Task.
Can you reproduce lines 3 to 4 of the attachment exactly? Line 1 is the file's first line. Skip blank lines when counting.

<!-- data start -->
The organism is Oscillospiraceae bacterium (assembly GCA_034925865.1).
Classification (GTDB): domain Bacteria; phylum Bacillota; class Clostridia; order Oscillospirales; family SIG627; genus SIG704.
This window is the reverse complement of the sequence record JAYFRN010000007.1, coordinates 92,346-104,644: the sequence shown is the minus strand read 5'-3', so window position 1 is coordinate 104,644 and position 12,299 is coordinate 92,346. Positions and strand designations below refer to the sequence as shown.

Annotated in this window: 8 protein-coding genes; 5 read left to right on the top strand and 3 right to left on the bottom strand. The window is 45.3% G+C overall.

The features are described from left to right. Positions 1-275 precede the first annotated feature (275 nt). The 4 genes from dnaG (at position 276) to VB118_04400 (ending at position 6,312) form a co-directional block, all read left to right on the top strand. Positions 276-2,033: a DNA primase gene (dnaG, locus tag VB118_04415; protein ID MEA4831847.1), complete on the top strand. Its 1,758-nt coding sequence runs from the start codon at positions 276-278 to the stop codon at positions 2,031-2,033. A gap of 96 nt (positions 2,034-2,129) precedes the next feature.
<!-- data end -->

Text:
This window is the reverse complement of the sequence record JAYFRN010000007.1, coordinates 92,346-104,644: the sequence shown is the minus strand read 5'-3', so window position 1 is coordinate 104,644 and position 12,299 is coordinate 92,346. Positions and strand designations below refer to the sequence as shown.

Annotated in this window: 8 protein-coding genes; 5 read left to right on the top strand and 3 right to left on the bottom strand. The window is 45.3% G+C overall.